My point is, you could tool up with a very nice table saw, joiner, clamps, etc, some choice plywood, and build yourself a monster case, and still have the tooling to make as many more as you like. It's not a career choice i would make, but let's be honest - a case is nothing but a glorified box with some rails and a few leccy bits, not something one has to be a master cabinetmaker or machinist to do a good job at.

As we used to say way back when, a case is a "straight stick" - as opposed to a "curved stick" which requires fancy tools and skillset to build :hihi:

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Re: Behringer Go eurorack case

Post by Flounderguts » Fri Apr 03, 2020 11:44 pm

I like the straight stick/curved stick thing. Ima use it.

We have a saying about some or our guys being "red box, blue box" guys. That is, ask them to put the red boxes on the right and the blue boxes on the left, and they work like a demon and do an amazing job. Ask them to stack the red and blue boxes in alternating rows, and they'll fuck it up every time.

Straight stick, curved stick.

After posting that (or double-posting, it looks like) I realized how easy it would be to build my own electromagnetic box brake. As soon as I get my post-earthquake shop fixed, that's my next project!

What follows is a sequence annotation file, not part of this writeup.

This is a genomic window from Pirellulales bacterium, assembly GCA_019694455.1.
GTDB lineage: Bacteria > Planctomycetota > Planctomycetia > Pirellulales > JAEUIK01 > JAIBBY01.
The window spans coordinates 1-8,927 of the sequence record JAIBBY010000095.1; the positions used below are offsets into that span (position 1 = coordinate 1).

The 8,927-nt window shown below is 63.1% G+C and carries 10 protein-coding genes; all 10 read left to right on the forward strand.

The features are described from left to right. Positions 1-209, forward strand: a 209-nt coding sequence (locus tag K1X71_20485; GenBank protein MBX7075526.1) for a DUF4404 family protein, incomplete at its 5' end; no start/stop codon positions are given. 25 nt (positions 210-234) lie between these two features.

I can't actually find a Eurorack Go case for sale. Who has them in stock?
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Re: Behringer Go eurorack case

Post by Mungo » Sat Apr 04, 2020 1:06 am

Flounderguts wrote:
Fri Apr 03, 2020 11:44 pm
After posting that (or double-posting, it looks like) I realized how easy it would be to build my own electromagnetic box brake. As soon as I get my post-earthquake shop fixed, that's my next project!
Much easier now that the patents are expired and people are sharing all the details:
http://www.aaybee.com.au/Magnabend/Magn ... epage.html
Have mill? Then the only challenge is getting the chunks of metal to your preferred balance of harness/toughness.

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Re: Behringer Go eurorack case

Post by bitflip » Sat Apr 04, 2020 9:39 am

Mungo wrote:
Sat Apr 04, 2020 1:06 am
Flounderguts wrote:
Fri Apr 03, 2020 11:44 pm
After posting that (or double-posting, it looks like) I realized how easy it would be to build my own electromagnetic box brake. As soon as I get my post-earthquake shop fixed, that's my next project!
Much easier now that the patents are expired and people are sharing all the details:
http://www.aaybee.com.au/Magnabend/Magn ... epage.html
Have mill? Then the only challenge is getting the chunks of metal to your preferred balance of harness/toughness.
Would that really be worthwhile? There are consumer-grade 4' box brakes out there for less than a grand - they probably won't be able to do 16 ga steel at full width, but aluminum shouldn't be too much of a challenge.